1. Verbal Verification of Employment (VVOE)
  2. Written Verification of Employment (WVOE)
  3. Ad Hoc Letter from Employer

See below for more info on each type of verification.

1. Verbal Verification of Employment (VVOE)

Every loan application through Fannie Mae or Freddie Mac will require a verbal verification of employment from your employer. The purpose of this is to prove that you will continue working there and to confirm your work history.

What do we need?
  • Phone contact information for the department at your employer that is authorized to verify employment. This is commonly the HR or Finance department, but can also be your manager if the other options do not work. 
    • The lender will often need to be able to verify and tie the contact information provided back to your company, such as your company website or company letterhead. 
    • Your employer will be contacted towards the end of the mortgage approval process, and sometimes also at the beginning.
  • Make sure to give a heads up to the individual or team at your employer who is responsible for completing this on your behalf. Delays in this employment verification could delay your mortgage approval.
Where can I find it?

You should have access to this contact information through your internal payroll system or company directory.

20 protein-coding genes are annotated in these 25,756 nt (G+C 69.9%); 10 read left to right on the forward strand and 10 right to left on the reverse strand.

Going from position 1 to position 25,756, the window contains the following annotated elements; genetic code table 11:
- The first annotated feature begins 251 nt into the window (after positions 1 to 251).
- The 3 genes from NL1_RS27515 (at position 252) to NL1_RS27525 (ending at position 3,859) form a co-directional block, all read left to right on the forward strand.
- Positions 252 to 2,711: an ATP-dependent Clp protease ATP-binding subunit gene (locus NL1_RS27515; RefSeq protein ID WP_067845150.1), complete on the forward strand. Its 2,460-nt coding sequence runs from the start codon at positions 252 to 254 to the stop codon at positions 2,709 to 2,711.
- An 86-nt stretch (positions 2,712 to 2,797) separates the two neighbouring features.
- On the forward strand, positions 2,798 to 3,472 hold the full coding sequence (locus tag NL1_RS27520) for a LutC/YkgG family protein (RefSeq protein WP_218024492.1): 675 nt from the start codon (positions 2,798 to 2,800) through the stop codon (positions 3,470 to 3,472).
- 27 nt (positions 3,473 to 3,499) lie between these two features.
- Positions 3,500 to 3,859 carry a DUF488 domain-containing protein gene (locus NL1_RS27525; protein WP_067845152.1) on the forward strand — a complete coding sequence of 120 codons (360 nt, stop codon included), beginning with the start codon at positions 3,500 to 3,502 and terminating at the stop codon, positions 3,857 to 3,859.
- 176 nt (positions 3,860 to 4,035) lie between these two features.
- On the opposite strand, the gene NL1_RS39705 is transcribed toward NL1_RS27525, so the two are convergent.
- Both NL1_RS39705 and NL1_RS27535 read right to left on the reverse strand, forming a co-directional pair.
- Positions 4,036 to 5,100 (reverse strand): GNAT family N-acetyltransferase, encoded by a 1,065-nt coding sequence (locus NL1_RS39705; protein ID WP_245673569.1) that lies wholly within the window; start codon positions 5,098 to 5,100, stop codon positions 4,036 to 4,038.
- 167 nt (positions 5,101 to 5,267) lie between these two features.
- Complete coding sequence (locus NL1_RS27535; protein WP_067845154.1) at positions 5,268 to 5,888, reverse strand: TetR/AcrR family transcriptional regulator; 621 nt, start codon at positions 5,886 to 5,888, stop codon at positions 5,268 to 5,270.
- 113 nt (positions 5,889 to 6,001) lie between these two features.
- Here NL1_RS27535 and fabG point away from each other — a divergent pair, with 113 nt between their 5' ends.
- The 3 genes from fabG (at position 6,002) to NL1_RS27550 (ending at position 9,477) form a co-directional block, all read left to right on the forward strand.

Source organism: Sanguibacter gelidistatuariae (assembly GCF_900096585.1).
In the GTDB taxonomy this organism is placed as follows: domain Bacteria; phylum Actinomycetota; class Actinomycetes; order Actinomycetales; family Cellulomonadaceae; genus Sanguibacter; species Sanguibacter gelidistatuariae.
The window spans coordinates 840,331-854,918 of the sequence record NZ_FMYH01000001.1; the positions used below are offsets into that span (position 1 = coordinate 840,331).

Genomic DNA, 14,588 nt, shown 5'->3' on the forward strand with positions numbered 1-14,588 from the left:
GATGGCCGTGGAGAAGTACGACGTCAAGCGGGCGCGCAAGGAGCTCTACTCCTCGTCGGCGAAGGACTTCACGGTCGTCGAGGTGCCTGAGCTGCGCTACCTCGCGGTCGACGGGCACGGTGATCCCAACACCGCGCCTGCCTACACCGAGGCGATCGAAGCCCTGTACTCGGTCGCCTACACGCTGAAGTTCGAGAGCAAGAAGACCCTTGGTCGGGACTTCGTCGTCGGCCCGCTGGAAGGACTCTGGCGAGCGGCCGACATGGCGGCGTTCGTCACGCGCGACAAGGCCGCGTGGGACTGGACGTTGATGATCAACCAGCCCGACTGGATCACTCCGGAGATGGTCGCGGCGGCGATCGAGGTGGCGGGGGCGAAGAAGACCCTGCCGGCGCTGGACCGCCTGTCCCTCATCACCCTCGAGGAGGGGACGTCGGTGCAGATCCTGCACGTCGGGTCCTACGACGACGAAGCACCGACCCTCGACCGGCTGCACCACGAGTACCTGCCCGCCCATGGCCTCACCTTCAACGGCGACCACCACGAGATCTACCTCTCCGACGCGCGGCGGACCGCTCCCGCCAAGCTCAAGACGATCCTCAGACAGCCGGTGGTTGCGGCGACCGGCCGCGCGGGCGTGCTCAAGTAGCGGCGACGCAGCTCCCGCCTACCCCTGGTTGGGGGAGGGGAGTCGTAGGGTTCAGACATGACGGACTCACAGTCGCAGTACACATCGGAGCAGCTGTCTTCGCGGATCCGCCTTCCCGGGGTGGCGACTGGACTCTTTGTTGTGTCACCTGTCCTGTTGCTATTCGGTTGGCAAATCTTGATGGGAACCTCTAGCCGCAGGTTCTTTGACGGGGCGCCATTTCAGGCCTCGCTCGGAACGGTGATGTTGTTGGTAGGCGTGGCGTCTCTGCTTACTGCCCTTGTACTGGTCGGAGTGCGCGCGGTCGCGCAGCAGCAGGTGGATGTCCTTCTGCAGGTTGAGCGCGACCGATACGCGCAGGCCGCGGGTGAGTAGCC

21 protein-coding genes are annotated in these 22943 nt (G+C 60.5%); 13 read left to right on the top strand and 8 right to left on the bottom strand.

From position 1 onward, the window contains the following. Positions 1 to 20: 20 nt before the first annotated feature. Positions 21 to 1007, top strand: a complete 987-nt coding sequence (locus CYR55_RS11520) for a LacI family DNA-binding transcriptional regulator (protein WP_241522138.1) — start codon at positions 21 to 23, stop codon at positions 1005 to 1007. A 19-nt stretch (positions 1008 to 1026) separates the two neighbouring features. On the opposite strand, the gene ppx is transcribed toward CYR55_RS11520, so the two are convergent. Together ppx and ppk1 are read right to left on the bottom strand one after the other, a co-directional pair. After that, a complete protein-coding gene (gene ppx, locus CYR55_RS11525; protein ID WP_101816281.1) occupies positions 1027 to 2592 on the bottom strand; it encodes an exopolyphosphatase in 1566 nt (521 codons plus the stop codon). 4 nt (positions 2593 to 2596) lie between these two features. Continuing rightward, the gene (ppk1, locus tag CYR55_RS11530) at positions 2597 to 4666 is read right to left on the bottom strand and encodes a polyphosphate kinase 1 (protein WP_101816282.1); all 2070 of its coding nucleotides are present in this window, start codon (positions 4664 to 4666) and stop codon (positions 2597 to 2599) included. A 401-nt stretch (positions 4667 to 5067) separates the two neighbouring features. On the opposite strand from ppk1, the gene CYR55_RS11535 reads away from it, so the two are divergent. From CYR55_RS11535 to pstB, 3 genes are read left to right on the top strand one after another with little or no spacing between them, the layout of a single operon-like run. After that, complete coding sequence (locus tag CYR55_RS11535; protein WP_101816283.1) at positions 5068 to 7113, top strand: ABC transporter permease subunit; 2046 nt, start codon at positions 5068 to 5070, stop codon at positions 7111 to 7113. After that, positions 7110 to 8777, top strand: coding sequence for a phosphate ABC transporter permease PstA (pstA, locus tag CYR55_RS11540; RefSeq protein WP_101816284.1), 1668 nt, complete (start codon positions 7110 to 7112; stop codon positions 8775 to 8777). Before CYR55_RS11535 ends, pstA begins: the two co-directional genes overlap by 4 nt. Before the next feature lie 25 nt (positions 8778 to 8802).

Why do we need this?
  • Lenders are required by Fannie Mae and Freddie Mac to contact your employer prior to closing and confirm that nothing related to your employment or income has changed since the previous verifications of income were completed. 
  • This is one of the many industry standards to fully vet your ability to repay the mortgage. This is covered at the federal level by the Consumer Financial Protection Bureau and Federal Housing Finance Agency.
Common Issues
  • Contact information that cannot be tied back to your employer.
  • Incorrect contact information.
  • The people responsible for completing this at your company do not realize the urgency of this for you as a homebuyer and do not answer or complete the verification in a timely manner. We recommend that you give the proper team a heads up and let them know this needs to be done as soon as possible once we are at this stage of the process. 
2. Written Verification of Employment (WVOE) - Form 1005

In certain cases, the lender will require us to get a Written Verification of Employment. The purpose of the written version is typically to confirm your salary and the breakdown of your income (commission, bonus, overtime, etc.), as well as your start and end dates of employment.